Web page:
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Community college officials examine district maps: Trustees inch toward selecting new maps for shift away from at-large elections
April 28, 2017, 05:00 AM By Austin Walsh Daily

Under a move from at-large elections, San Mateo County Community College District officials are examining the merits of three potential maps segmenting the voting population into wards.

Two proposed maps subdivide the district into five regions which each trustee would represent, and a third expands the board by two trustees through proposing seven districts.

Officials held a public hearing on the issue Wednesday, April 26, designed to collect feedback on the proposals but board President Tom Mohr said the amount of community participation was underwhelming.

“I would have anticipated more interest because, I believe in my personal opinion that, the representation of the college district is very good along every line of concern such as equity, support and access,” he said.

The two five-district maps are largely similar, as four trustees would represent different communities spanning the county’s stretch of Highway 101, with wards built around major cities such as Redwood City, San Mateo, South San Francisco and west from the Peninsula thoroughfare to Daly City. The final district spans much of the coast from Pacifica, over to the Interstate 280 corridor and down to the county’s southern border. The only major difference between the two maps is the division of a central portion of the county around Foster City, San Mateo, San Carlos and Belmont.

The seven-district alignment carves out smaller wards around the Highway 101 corridor and builds new wards specific for Foster City and South San Francisco, while folding Millbrae and Burlingame into a northern coastal district spanning to Pacifica. A second coastal district reaches from Montara, east near Interstate 280 and through the southern stretch of the county.

Mohr said though he keeps an open mind to the merits of each alignment, he appreciates the effort preserving the board’s current composition of five trustees.

“I think it is more naturally viewed as five districts,” he said. “That is what people are accustomed to. The desirability of seven depends on what you think the impact would be.”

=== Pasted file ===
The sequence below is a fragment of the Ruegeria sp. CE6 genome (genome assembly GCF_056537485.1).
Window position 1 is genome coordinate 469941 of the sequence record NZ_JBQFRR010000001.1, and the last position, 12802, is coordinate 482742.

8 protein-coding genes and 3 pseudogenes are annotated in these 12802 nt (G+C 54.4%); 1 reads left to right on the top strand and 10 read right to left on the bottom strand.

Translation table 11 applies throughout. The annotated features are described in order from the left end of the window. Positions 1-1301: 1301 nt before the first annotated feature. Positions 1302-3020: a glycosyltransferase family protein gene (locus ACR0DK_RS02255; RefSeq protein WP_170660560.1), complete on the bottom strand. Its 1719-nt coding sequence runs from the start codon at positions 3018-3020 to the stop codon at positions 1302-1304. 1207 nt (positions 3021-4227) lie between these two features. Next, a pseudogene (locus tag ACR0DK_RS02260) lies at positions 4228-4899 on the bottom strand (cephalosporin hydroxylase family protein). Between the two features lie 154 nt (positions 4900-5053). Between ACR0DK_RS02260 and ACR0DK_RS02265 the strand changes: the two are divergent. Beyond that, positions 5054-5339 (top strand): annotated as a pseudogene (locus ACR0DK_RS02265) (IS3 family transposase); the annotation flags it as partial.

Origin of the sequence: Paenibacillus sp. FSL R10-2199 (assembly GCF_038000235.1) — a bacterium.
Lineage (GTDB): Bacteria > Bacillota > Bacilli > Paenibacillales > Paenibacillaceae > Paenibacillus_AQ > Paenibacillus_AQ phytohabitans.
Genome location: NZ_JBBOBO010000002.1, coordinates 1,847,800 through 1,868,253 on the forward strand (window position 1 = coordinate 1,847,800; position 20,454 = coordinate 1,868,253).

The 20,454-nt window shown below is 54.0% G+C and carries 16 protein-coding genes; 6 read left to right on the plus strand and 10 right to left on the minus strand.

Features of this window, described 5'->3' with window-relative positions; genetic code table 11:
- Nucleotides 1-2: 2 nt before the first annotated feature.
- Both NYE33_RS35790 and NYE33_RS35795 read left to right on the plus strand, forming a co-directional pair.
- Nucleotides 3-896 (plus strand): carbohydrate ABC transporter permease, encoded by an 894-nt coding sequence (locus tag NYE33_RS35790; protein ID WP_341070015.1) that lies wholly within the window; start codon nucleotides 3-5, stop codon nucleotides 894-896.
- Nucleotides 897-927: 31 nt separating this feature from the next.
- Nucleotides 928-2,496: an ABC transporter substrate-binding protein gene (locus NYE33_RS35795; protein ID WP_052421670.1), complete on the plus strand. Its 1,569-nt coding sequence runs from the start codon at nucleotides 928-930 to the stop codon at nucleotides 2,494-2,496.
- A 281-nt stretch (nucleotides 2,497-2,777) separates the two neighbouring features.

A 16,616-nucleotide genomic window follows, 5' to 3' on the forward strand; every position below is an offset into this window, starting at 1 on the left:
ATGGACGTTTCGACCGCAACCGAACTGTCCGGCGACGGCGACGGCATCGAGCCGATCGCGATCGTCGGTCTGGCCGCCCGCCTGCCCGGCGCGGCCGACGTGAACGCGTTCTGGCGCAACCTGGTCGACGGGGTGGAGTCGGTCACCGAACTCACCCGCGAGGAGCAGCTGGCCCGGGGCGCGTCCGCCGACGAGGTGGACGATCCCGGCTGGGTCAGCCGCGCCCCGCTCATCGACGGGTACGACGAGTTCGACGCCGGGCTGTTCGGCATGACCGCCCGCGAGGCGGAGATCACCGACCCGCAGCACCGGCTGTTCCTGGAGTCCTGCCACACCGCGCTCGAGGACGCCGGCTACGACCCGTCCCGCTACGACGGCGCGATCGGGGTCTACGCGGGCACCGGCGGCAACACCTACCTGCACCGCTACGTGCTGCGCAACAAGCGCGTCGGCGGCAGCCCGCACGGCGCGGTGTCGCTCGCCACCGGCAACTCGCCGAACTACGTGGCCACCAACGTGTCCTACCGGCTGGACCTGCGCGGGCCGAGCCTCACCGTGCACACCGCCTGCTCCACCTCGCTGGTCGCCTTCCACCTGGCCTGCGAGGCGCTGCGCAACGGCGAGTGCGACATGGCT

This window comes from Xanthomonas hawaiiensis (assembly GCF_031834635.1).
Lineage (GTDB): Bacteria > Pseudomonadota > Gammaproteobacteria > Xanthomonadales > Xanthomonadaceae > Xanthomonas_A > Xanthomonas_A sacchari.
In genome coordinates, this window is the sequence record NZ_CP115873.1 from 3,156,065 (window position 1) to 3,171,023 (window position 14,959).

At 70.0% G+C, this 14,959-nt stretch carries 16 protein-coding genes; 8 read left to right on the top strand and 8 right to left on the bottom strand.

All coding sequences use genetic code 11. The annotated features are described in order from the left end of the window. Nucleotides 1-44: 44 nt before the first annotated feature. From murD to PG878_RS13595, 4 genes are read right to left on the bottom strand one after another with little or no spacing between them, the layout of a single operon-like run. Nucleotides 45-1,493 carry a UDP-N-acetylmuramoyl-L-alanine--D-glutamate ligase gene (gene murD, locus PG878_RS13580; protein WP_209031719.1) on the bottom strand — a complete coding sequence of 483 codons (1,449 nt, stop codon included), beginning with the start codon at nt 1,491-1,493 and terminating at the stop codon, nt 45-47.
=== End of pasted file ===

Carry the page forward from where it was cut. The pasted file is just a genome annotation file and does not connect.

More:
He added there could be a hurdle associated with rallying the public interest needed to fill an additional two seats on the board. But if a driving force behind the shift to district elections is ramping up representation, adding more districts would work toward such an end, he said.

“There is the argument that the larger the area, the broader the kinds of concerns that you bring to the dais,” he said.

Though no action was taken at the most recent action, Mohr said he anticipates the board will continue discussing the issue in upcoming meetings with the intention of moving to a by-district alignment in short order.

“It’s an action that many districts across the state have addressed, and for all the reasons they give, those are the reasons we are trying to be sensitive about,” he said.

Advocates for by-district elections claim the alignment is preferable as it enhances opportunities for residents from underrepresented communities to get elected. Trustee Karen Schwarz has said previously she believes a move away from at-large elections could make it cheaper for candidates, as they will no longer be faced to campaign across the entire county.

The Sequoia Union High School District recently adopted a similar change under the threat of a lawsuit from a civil justice organization claiming some residents of Redwood City and East Palo Alto felt their best interests were not being served by an all-white school board. The South San Francisco Unified School District has discussed the change for the same reason.

The community college district is not facing a similar legal threat, but officials have expressed interest in completing the transition as they move their election calendar from odd to even years, which was previously approved by the board.

Mohr said no definite timeline has been established by officials in their pursuit of the transition, but said he believes they should move as efficiently as possible.

“What we need to do is take action on this within a reasonable time frame and what the period of time will be hasn’t been defined yet,” he said.

austin@smdailyjournal.com

(650) 344-5200 ext. 105

 

 

Tags: district, board, would, wards, districts, officials,


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Community college officials examine district maps: Trustees inch toward selecting new maps for shift away from at-large elections
Man pleads not guilty in cockfighting case
 

 
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